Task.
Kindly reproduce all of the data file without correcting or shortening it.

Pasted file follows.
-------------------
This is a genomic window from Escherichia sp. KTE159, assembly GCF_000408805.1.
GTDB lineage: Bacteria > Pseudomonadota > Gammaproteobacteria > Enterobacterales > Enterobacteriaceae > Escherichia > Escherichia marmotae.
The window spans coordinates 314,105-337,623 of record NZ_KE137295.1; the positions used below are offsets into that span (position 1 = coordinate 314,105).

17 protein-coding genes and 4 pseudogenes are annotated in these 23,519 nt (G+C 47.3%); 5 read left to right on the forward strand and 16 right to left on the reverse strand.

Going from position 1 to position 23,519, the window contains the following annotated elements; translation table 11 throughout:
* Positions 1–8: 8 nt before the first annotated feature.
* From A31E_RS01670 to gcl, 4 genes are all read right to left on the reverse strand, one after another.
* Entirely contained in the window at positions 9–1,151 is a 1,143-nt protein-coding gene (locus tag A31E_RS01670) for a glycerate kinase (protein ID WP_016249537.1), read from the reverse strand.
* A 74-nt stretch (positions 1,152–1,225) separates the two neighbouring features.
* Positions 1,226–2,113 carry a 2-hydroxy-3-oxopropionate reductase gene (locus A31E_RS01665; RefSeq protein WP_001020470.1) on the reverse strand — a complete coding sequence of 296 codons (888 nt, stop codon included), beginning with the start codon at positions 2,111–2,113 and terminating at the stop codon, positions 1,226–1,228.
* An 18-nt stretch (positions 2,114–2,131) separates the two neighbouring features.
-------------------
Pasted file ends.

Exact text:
This is a genomic window from Escherichia sp. KTE159, assembly GCF_000408805.1.
GTDB lineage: Bacteria > Pseudomonadota > Gammaproteobacteria > Enterobacterales > Enterobacteriaceae > Escherichia > Escherichia marmotae.
The window spans coordinates 314,105-337,623 of record NZ_KE137295.1; the positions used below are offsets into that span (position 1 = coordinate 314,105).

17 protein-coding genes and 4 pseudogenes are annotated in these 23,519 nt (G+C 47.3%); 5 read left to right on the forward strand and 16 right to left on the reverse strand.

Going from position 1 to position 23,519, the window contains the following annotated elements; translation table 11 throughout:
* Positions 1–8: 8 nt before the first annotated feature.
* From A31E_RS01670 to gcl, 4 genes are all read right to left on the reverse strand, one after another.
* Entirely contained in the window at positions 9–1,151 is a 1,143-nt protein-coding gene (locus tag A31E_RS01670) for a glycerate kinase (protein ID WP_016249537.1), read from the reverse strand.
* A 74-nt stretch (positions 1,152–1,225) separates the two neighbouring features.
* Positions 1,226–2,113 carry a 2-hydroxy-3-oxopropionate reductase gene (locus A31E_RS01665; RefSeq protein WP_001020470.1) on the reverse strand — a complete coding sequence of 296 codons (888 nt, stop codon included), beginning with the start codon at positions 2,111–2,113 and terminating at the stop codon, positions 1,226–1,228.
* An 18-nt stretch (positions 2,114–2,131) separates the two neighbouring features.